Kevork Djansezian/Getty Images
By Emilee Lindner
It only took a few minutes for Cardi B’s performance at the Grammys to go viral on Sunday. Or, more specifically, her pianist went viral. Chloe Flower, with some divine ferociousness, flew her fingers all over a crystal-encrusted piano and then plunked out the monstrous bass line of “Money,” maintaining intense eye contact with the camera the whole time. Inches away, Cardi twerked and her dancers spread-eagled in unison. It wasn’t until she met up with Cardi at an afterparty that she realized she was now internet famous.
“Are you on Twitter?” Cardi asked. “Because you’re all over it.” Chloe checked her phone.
“There were all these memes,” Flower told MTV News. “Like ‘Walking into my meeting like…’ Then they would show my face looking at the camera. It made me laugh so hard.”
Overnight, Chloe gained 50,000 followers across social media. The next day, she signed an exclusive deal with Sony Music.
But this moment has been long in the making. She began tinkling the ivories at 2 years old, eventually training at Manhattan School of Music and Juilliard. In 2010, she signed with Babyface’s Soda Pop Records, laying down piano instrumentals. In sessions with the legendary R&B producer, she picked up production skills — “I don’t like to take breaks, and some of the producers there were taking breaks, so I ended up learning the programming myself.” Since then, she’s produced tracks for Celine Dion, Nas, and 2 Chainz.
On Instagram, you can find Chloe delicately remixing pop songs like Ariana Grande’s “Thank U, Next” or Drake’s “Don’t Matter to Me.” She wears designer gowns and five-inch heels. She plays on Liberace’s own glass piano, on loan to her by the Liberace Foundation. When Cardi saw her account, she got the Grammy gig.
Rehearsals had Chloe practicing her fierceness — something that she honed in on by channeling Beyoncé. Cardi inspired Chloe as well, along with the all-female team who made the whole thing happen: creative director Tanisha Scott, stylist Brookelyn Styles, and many others.
“Being with [Cardi] in the studio, knowing her work ethic, her work ethic is intense,” she said. “She doesn’t just show up and do it, she’s involved.” As for the Best Rap Album trophy Cardi took home on Sunday? “She deserves that.”
On the day of the performance, Chloe was similarly disciplined: She woke up early, hopped into an infrared sauna to sweat for 30 minutes and then started to practice. Because eating makes her sleepy and nervous, she eats very little on performance days, only fruits and vegetables. And in the week leading up to the ceremony, she secluded herself, avoiding pre-Grammy shindigs and dinners with friends — no matter how tempting. In her dressing room she requested a keyboard, where she could practice some more. “I try to mentally prepare,” Chloe said. “It’s a very regimental form. I can play perfectly from home any time, but when you’re in front of a huge audience and the pressure’s there, it becomes real.”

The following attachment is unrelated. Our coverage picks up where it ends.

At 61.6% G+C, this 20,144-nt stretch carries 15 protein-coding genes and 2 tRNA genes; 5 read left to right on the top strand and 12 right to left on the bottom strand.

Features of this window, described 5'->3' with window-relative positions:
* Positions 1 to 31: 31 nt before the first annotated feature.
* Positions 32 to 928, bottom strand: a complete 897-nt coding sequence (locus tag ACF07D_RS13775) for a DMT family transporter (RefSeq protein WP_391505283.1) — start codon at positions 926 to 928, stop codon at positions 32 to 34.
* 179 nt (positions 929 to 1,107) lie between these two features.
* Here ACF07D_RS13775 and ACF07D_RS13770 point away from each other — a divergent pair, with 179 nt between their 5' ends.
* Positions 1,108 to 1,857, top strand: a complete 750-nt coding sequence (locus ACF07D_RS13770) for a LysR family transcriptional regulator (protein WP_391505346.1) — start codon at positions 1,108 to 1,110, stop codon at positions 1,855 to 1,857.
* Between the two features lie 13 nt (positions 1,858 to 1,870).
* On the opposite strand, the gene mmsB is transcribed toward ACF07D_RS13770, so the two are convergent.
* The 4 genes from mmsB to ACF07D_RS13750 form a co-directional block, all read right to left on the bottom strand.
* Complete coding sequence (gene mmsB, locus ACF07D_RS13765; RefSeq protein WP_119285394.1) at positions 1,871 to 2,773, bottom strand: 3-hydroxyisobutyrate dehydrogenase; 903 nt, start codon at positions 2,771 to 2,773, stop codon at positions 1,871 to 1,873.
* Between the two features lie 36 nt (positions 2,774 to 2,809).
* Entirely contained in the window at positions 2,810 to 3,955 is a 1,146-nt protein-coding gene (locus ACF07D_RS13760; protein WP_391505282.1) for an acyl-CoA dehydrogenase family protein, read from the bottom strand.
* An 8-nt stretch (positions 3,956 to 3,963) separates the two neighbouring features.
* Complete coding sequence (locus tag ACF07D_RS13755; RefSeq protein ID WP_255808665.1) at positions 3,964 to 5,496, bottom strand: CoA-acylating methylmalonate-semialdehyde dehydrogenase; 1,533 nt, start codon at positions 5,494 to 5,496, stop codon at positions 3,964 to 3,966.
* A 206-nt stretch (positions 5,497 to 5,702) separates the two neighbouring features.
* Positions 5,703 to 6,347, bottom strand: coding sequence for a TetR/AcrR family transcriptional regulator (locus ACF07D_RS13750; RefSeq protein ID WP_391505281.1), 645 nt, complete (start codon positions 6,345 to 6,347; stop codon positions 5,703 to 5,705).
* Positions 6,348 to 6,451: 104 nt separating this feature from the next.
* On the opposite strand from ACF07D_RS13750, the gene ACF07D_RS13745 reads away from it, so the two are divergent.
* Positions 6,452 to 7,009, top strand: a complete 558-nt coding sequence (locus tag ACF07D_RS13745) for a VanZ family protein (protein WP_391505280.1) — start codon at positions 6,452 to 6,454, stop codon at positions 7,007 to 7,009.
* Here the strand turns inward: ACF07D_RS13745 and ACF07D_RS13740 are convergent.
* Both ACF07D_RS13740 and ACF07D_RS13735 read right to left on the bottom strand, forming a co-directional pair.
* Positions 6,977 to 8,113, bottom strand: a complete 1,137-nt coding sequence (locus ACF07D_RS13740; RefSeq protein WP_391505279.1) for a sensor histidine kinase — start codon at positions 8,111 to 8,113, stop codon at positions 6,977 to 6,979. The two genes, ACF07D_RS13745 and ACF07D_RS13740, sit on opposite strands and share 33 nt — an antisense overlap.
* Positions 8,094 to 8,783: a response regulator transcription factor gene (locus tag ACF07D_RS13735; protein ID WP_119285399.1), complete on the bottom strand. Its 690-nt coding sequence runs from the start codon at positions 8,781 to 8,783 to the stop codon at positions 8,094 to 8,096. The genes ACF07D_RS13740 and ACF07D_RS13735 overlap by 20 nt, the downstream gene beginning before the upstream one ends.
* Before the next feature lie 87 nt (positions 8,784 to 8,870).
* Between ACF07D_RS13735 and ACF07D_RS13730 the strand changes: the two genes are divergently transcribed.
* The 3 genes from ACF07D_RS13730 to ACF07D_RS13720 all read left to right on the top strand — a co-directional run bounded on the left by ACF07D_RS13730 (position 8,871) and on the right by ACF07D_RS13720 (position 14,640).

That sort of mental state is indicative of her everyday regimen as well. She practices at least 10 hours a day, sometimes up to 14 hours, but not always in the gowns you see on Instagram. “I’m either in my couture or in sweatpants,” she said. “I don’t, like, own a pair of jeans and a T-shirt. I’m always really dressed up or I’m in sweats. Like sweats sweats. Like those huge ones.”
Onstage, Chloe wore a Fouad Sarkis gown that was decided on so late that it was held together with tape. Originally, she was supposed to wear a leggy rockstar-esque dress, but that simply wouldn’t do. “When Cardi saw it, she was like, ‘I want her to look more extravagant. And I want her to look more couture. She’s not going to stand out enough in a short dress.’”
“Because the dress was picked so last minute, my stylist was on the floor underneath me, making adjustments like right before the gate was lifted,” Chloe said. “It was close.”
And because Flower works closely with the Liberace Foundation, they loaned her another piano for the performance — the one Cardi danced on. “If Cardi’s going to be twerking on a piano, it should be that one,” Chloe said. “I know Liberace was up there smiling.”
She wrote a colorful intro to “Money” — one that was completely different from the thunderous track, something to trick the viewer into thinking they were watching a classical recital. Perhaps her elegant-to-baddie mood change was why we were all drawn to her in the first place. Making the piano look badass only helps her overall goal: to promote music education. “I want the world to know that part of the reason I did this is I really want kids to be excited about learning instruments,” she said.
With her newfound fame and Sony deal, Chloe has plans for a covers album with original orchestration — “an iconic female album,” she calls it. She dreams of working with Beyoncé and Ariana Grande, and becoming a go-to producer. “There are not that many female producers out there,” she said. “Which is why I wanna be one of the female producers that people work with.”
And you definitely will be seeing her on stage again. “My ideal concert would be dancers everywhere, pretty sets, piano,” she said. “I loved being on stage with all those girls.”